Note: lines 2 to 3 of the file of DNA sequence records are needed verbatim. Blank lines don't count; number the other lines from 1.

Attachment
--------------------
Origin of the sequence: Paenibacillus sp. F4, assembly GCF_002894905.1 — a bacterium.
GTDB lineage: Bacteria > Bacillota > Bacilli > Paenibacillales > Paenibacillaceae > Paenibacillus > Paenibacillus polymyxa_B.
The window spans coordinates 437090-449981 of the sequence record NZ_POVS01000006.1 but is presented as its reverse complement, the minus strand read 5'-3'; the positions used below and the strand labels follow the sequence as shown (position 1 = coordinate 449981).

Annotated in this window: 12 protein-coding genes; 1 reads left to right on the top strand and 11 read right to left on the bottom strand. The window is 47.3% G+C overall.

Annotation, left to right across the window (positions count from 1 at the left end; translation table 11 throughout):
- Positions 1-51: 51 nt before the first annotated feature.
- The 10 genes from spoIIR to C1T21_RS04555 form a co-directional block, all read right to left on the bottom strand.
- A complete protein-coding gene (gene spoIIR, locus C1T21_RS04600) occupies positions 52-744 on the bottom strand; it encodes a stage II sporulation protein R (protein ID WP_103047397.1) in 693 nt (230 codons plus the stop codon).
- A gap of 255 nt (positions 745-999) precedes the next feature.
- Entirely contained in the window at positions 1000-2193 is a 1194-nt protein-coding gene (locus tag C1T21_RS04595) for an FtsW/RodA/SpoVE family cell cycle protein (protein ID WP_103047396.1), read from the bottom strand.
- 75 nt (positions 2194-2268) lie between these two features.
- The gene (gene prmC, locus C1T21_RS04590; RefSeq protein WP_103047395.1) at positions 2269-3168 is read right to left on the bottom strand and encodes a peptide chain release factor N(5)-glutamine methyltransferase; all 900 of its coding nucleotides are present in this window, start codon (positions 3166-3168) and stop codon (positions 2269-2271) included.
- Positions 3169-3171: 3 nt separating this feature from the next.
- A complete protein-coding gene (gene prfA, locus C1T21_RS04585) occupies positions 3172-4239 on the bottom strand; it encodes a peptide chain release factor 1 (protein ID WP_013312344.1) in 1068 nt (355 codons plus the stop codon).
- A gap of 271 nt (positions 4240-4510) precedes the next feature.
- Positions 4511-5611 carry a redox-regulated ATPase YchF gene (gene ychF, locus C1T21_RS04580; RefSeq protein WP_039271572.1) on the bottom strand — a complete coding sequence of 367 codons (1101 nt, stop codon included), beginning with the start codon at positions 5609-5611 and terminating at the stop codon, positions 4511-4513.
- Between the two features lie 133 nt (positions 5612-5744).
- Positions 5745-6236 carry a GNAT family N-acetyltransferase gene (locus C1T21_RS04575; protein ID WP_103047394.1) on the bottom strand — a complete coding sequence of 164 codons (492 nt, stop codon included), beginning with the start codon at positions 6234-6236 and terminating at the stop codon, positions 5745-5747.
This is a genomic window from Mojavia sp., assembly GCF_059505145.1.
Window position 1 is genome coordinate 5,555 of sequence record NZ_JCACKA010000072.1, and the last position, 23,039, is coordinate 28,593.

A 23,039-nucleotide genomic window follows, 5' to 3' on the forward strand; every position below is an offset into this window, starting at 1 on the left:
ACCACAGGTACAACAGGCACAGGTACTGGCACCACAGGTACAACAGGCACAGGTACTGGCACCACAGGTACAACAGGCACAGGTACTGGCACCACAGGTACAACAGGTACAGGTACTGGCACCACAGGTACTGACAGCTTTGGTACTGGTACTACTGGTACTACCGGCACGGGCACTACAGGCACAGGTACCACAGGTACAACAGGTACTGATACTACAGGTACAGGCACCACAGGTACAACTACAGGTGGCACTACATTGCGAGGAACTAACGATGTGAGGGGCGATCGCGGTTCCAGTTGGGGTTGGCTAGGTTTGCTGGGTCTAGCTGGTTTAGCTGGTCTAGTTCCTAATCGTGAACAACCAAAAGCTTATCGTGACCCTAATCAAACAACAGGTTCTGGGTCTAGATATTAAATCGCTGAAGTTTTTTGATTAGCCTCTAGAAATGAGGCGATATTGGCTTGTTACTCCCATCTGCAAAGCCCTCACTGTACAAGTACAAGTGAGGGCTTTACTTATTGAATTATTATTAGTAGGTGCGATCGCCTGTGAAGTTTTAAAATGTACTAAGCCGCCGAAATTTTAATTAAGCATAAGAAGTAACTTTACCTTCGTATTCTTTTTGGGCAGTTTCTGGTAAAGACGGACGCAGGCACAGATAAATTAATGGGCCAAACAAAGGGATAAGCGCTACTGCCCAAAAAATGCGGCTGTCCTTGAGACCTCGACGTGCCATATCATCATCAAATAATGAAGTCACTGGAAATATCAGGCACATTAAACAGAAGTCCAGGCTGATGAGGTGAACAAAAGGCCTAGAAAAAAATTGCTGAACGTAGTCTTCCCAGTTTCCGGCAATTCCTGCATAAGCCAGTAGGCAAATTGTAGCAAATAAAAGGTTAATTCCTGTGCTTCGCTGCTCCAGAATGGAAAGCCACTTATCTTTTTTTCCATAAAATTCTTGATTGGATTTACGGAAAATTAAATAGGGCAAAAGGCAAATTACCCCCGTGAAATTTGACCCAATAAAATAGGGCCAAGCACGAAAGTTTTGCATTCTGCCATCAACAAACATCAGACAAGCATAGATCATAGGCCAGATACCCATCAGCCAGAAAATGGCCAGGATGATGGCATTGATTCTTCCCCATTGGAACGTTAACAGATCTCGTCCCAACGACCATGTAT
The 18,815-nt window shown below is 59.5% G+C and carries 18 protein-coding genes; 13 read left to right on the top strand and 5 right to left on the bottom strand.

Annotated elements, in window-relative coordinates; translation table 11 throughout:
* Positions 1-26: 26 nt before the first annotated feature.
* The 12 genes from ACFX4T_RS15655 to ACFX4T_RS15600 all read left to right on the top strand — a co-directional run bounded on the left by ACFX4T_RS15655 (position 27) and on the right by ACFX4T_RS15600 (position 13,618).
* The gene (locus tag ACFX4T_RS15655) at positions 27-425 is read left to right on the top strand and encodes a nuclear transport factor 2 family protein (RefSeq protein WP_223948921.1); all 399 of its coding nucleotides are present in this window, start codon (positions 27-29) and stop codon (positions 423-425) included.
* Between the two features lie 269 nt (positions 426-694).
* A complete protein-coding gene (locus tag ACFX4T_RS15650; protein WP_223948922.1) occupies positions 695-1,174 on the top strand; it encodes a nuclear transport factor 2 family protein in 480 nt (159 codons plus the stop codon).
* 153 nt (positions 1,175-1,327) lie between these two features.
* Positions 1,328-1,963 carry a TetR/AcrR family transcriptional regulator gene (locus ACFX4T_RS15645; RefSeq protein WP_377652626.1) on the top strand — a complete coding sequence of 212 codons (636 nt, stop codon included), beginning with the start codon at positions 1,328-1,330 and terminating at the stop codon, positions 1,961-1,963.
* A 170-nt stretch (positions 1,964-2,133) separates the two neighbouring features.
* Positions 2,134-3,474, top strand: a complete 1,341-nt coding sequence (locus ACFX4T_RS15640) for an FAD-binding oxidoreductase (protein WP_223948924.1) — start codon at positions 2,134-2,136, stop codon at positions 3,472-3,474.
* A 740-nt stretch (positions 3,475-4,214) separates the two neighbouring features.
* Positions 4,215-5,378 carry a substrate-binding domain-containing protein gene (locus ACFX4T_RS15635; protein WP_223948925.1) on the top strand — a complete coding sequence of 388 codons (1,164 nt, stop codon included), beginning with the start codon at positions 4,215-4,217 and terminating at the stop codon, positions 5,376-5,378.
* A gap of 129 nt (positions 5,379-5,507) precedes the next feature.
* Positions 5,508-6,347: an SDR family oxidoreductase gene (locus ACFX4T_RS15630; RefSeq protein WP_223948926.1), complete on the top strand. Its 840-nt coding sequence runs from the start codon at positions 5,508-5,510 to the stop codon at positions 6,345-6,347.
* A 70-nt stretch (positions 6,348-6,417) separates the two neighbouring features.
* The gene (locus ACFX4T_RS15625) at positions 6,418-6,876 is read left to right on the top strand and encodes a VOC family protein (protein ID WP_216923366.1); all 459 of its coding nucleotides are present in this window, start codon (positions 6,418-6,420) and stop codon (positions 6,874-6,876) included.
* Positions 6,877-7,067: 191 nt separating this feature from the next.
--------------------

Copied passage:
GTDB lineage: Bacteria > Bacillota > Bacilli > Paenibacillales > Paenibacillaceae > Paenibacillus > Paenibacillus polymyxa_B.
The window spans coordinates 437090-449981 of the sequence record NZ_POVS01000006.1 but is presented as its reverse complement, the minus strand read 5'-3'; the positions used below and the strand labels follow the sequence as shown (position 1 = coordinate 449981).